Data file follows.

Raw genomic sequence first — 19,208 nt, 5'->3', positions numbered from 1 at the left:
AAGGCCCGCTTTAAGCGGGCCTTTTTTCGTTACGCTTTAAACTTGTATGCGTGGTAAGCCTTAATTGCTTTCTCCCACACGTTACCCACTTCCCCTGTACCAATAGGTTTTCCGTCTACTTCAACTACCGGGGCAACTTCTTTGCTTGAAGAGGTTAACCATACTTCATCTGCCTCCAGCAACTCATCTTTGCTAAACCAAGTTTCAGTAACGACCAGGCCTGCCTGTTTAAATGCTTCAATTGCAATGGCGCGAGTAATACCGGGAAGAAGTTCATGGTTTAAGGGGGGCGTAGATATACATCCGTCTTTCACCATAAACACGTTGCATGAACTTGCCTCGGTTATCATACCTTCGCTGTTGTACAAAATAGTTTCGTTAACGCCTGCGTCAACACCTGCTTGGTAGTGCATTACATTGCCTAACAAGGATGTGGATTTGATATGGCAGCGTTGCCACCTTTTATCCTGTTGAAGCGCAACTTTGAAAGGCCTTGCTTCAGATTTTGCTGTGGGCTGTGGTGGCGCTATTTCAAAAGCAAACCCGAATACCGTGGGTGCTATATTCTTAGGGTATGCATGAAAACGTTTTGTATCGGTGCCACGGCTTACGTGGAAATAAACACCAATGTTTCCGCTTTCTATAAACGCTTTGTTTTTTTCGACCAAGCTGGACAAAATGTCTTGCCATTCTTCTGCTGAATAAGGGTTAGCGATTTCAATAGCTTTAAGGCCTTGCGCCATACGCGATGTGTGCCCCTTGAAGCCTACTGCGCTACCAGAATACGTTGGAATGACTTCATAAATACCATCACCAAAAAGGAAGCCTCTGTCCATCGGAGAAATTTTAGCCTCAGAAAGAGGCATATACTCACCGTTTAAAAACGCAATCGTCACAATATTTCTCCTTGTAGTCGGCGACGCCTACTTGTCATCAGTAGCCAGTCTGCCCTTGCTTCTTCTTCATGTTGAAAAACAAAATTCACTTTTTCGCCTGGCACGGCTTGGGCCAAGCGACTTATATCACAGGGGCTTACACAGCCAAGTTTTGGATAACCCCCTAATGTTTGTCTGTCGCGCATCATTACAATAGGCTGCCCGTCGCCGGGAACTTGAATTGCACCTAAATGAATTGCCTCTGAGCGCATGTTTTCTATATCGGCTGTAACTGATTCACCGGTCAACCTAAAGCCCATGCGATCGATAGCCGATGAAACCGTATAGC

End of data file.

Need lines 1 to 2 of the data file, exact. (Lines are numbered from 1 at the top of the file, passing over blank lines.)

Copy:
Raw genomic sequence first — 19,208 nt, 5'->3', positions numbered from 1 at the left:
AAGGCCCGCTTTAAGCGGGCCTTTTTTCGTTACGCTTTAAACTTGTATGCGTGGTAAGCCTTAATTGCTTTCTCCCACACGTTACCCACTTCCCCTGTACCAATAGGTTTTCCGTCTACTTCAACTACCGGGGCAACTTCTTTGCTTGAAGAGGTTAACCATACTTCATCTGCCTCCAGCAACTCATCTTTGCTAAACCAAGTTTCAGTAACGACCAGGCCTGCCTGTTTAAATGCTTCAATTGCAATGGCGCGAGTAATACCGGGAAGAAGTTCATGGTTTAAGGGGGGCGTAGATATACATCCGTCTTTCACCATAAACACGTTGCATGAACTTGCCTCGGTTATCATACCTTCGCTGTTGTACAAAATAGTTTCGTTAACGCCTGCGTCAACACCTGCTTGGTAGTGCATTACATTGCCTAACAAGGATGTGGATTTGATATGGCAGCGTTGCCACCTTTTATCCTGTTGAAGCGCAACTTTGAAAGGCCTTGCTTCAGATTTTGCTGTGGGCTGTGGTGGCGCTATTTCAAAAGCAAACCCGAATACCGTGGGTGCTATATTCTTAGGGTATGCATGAAAACGTTTTGTATCGGTGCCACGGCTTACGTGGAAATAAACACCAATGTTTCCGCTTTCTATAAACGCTTTGTTTTTTTCGACCAAGCTGGACAAAATGTCTTGCCATTCTTCTGCTGAATAAGGGTTAGCGATTTCAATAGCTTTAAGGCCTTGCGCCATACGCGATGTGTGCCCCTTGAAGCCTACTGCGCTACCAGAATACGTTGGAATGACTTCATAAATACCATCACCAAAAAGGAAGCCTCTGTCCATCGGAGAAATTTTAGCCTCAGAAAGAGGCATATACTCACCGTTTAAAAACGCAATCGTCACAATATTTCTCCTTGTAGTCGGCGACGCCTACTTGTCATCAGTAGCCAGTCTGCCCTTGCTTCTTCTTCATGTTGAAAAACAAAATTCACTTTTTCGCCTGGCACGGCTTGGGCCAAGCGACTTATATCACAGGGGCTTACACAGCCAAGTTTTGGATAACCCCCTAATGTTTGTCTGTCGCGCATCATTACAATAGGCTGCCCGTCGCCGGGAACTTGAATTGCACCTAAATGAATTGCCTCTGAGCGCATGTTTTCTATATCGGCTGTAACTGATTCACCGGTCAACCTAAAGCCCATGCGATCGATAGCCGATGAAACCGTATAGC